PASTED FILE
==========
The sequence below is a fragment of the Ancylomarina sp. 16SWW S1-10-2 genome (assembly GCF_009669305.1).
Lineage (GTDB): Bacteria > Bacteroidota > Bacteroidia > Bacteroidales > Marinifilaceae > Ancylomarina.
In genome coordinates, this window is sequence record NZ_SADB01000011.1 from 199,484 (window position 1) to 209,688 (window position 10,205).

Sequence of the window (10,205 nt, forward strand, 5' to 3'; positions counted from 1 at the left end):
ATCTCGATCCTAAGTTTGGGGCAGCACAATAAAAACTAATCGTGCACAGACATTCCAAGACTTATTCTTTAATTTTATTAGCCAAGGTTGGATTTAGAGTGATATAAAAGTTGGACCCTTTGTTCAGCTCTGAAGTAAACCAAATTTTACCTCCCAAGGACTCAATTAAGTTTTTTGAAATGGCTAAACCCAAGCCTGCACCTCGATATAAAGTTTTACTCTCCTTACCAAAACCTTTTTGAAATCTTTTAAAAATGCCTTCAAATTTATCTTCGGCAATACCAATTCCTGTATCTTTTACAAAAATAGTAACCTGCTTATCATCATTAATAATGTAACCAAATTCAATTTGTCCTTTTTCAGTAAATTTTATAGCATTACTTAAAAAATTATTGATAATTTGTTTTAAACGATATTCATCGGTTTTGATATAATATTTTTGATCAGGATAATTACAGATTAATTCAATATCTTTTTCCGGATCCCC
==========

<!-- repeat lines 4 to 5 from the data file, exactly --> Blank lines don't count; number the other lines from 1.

Sequence of the window (10,205 nt, forward strand, 5' to 3'; positions counted from 1 at the left end):
ATCTCGATCCTAAGTTTGGGGCAGCACAATAAAAACTAATCGTGCACAGACATTCCAAGACTTATTCTTTAATTTTATTAGCCAAGGTTGGATTTAGAGTGATATAAAAGTTGGACCCTTTGTTCAGCTCTGAAGTAAACCAAATTTTACCTCCCAAGGACTCAATTAAGTTTTTTGAAATGGCTAAACCCAAGCCTGCACCTCGATATAAAGTTTTACTCTCCTTACCAAAACCTTTTTGAAATCTTTTAAAAATGCCTTCAAATTTATCTTCGGCAATACCAATTCCTGTATCTTTTACAAAAATAGTAACCTGCTTATCATCATTAATAATGTAACCAAATTCAATTTGTCCTTTTTCAGTAAATTTTATAGCATTACTTAAAAAATTATTGATAATTTGTTTTAAACGATATTCATCGGTTTTGATATAATATTTTTGATCAGGATAATTACAGATTAATTCAATATCTTTTTCCGGATCCCC